Madeeha Mehmood gets her energy from other people, getting groups together and ensuring that everyone thrives. Working as a receptionist in a hotel, being a tour guide on the canal boats in Copenhagen, being a social chairperson for Military Spouses of Newport. “Being this social and always loving other people’s company while having a desire to seek harmony and that everyone is doing well, I sometimes feel like I have a 6th sense for other people’s emotions.”
“These people had the entire country, system, laws, and people against them, and still they won. When the opportunity arose to learn from that movement, I had to participate.”
Madeeha knew about the Civil Rights Movement and always thought of it as a huge success in terms of grassroots organizing, community work, outreach, politics, and activism. She finds, “These people had the entire country, system, laws, and people against them, and still they won. When the opportunity arose to learn from that movement, I had to participate.”
The Fellowship in Atlanta was especially impactful for Madeeha. She recalls Dr. Karcheik Sims-Alvarado teaching her how to identify the “blueprint” of a successful social movement and how to apply it to other causes. Madeeha has used this blueprint many times since in her work as an organizer and on political campaigns. Rep. John Lewis spoke to the Fellows about his own life and story and what motivates him to keep fighting.
“And most importantly, John Lewis explained to us what it meant to get in good trouble. I always remember that. ‘Good trouble’. It is probably the one thing from the Fellowship I have repeated the most.”
For her Action Project, Madeeha created “Dragør Democracy Day, 2016.” Dragør Democracy Day was a big simulation, similar to Mock Court or the Model United Nations, where 200 9th grade students from the Danish city of Dragør got together and simulated political processes at the European Parliament. The topic on her agenda was the European refugee reception crisis. They were assigned roles such as MEPs, activists, and journalists. The simulation taught them about democracy, compromise, the power of media and activists in decision making. It allowed them to understand how European democracy worked or didn’t work. Madeeha wanted to give young people a chance to understand how and where decisions are made and what young people can do to participate in and impact decision-making processes beyond the nation-state.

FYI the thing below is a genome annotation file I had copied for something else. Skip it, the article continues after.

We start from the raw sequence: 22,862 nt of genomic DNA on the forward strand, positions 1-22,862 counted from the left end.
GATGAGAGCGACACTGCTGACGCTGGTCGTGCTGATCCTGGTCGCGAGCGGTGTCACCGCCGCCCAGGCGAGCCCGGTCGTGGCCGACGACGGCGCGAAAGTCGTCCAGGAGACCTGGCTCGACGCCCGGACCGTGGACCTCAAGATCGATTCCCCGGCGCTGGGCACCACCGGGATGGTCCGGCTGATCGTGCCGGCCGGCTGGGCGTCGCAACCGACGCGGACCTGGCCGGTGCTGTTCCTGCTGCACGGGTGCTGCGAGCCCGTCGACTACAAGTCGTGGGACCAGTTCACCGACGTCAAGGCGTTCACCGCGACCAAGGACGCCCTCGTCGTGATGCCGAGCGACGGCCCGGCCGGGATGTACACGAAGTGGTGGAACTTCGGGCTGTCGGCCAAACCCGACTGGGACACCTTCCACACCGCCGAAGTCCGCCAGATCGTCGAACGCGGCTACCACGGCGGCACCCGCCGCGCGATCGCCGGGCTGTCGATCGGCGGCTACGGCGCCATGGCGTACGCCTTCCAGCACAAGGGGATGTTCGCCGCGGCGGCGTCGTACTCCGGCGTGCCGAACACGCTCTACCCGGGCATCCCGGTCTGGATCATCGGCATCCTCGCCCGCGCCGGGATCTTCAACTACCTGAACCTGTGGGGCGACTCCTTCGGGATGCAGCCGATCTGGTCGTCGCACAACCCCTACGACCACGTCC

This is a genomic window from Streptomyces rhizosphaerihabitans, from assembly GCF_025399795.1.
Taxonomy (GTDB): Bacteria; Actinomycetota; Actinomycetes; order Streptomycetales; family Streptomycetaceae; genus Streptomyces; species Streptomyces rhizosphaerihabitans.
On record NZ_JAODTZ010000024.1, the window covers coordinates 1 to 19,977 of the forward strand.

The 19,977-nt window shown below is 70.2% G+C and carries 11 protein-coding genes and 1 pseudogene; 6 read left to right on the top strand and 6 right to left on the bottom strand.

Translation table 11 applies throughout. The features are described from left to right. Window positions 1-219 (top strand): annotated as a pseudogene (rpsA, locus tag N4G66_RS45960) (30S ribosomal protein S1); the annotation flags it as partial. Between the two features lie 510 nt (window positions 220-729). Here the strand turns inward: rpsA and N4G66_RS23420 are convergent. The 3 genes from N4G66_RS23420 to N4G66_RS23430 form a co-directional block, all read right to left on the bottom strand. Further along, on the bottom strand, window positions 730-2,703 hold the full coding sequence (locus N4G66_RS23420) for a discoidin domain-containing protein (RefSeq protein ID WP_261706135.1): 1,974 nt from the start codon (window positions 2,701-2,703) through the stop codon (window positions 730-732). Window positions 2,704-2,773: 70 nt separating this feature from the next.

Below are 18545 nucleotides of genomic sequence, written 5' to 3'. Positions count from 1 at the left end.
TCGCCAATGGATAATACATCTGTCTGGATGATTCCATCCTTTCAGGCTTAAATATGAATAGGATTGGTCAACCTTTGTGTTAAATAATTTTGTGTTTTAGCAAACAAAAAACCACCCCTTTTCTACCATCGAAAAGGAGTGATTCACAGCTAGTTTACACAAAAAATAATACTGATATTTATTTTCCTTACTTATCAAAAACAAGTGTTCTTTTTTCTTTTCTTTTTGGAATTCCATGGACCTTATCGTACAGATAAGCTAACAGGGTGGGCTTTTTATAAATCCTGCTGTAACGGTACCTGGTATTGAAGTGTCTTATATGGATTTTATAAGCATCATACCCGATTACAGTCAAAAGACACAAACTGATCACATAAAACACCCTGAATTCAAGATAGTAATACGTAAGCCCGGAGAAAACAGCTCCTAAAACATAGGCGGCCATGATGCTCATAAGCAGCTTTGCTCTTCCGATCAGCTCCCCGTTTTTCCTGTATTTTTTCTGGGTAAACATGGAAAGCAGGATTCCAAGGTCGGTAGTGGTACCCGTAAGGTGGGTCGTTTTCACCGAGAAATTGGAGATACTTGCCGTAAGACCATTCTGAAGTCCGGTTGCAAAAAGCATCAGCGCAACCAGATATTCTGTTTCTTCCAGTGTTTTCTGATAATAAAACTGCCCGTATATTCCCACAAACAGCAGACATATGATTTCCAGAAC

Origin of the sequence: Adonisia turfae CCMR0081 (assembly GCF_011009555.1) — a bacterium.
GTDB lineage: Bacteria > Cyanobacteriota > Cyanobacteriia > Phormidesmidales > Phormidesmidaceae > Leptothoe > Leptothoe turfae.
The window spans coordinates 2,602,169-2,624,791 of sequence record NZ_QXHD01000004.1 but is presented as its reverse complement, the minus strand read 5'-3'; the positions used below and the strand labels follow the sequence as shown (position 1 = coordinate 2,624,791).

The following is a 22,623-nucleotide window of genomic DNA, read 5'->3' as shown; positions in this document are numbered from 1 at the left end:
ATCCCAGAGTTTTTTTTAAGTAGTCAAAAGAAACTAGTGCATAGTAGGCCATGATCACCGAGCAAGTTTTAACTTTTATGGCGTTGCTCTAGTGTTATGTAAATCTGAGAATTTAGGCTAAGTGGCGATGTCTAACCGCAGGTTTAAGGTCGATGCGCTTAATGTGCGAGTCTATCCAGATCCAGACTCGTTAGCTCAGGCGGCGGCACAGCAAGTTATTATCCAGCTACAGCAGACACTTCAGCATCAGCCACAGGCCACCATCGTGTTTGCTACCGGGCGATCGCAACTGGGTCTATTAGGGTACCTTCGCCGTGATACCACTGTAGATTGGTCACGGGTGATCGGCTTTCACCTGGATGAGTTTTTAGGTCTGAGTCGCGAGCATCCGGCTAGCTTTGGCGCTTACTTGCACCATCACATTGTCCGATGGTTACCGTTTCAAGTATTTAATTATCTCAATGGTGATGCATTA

“Once you learn how to see injustice, you can’t unsee it.”
Following the success of the project, Madeeha decided to start a consultancy firm that offered Democracy Day to other schools and has implemented a permanent program in three other schools. The company has been a huge success and after it was successfully off the ground, Madeeha began to seek out other opportunities. Madeeha joined the teams of two political campaigns: Rufus Gifford for Congress and Ged Carbone for Mayor in Warwick, Rhode Island, learning along the way the challenges and joys of grassroots campaigning.
On what inspires her, Madeeha says, “Keeping myself busy, always working to be a better person, learning new things and changing a bad habit. Young people inspire me. Those younger than me, fighting the Climate Change battle or for gun reform in the U.S., They have fire in their eyes. It is amazing to see. I worked on Bernie Sanders’ political campaign in the U.S. in 2015/2016 and I remember him talking about getting young people fired up. He certainly did.”
“I identify a lot with my own generation. I am proud of what we have achieved and will continue to. But it warms my heart to see the next generation taking it to the next level.”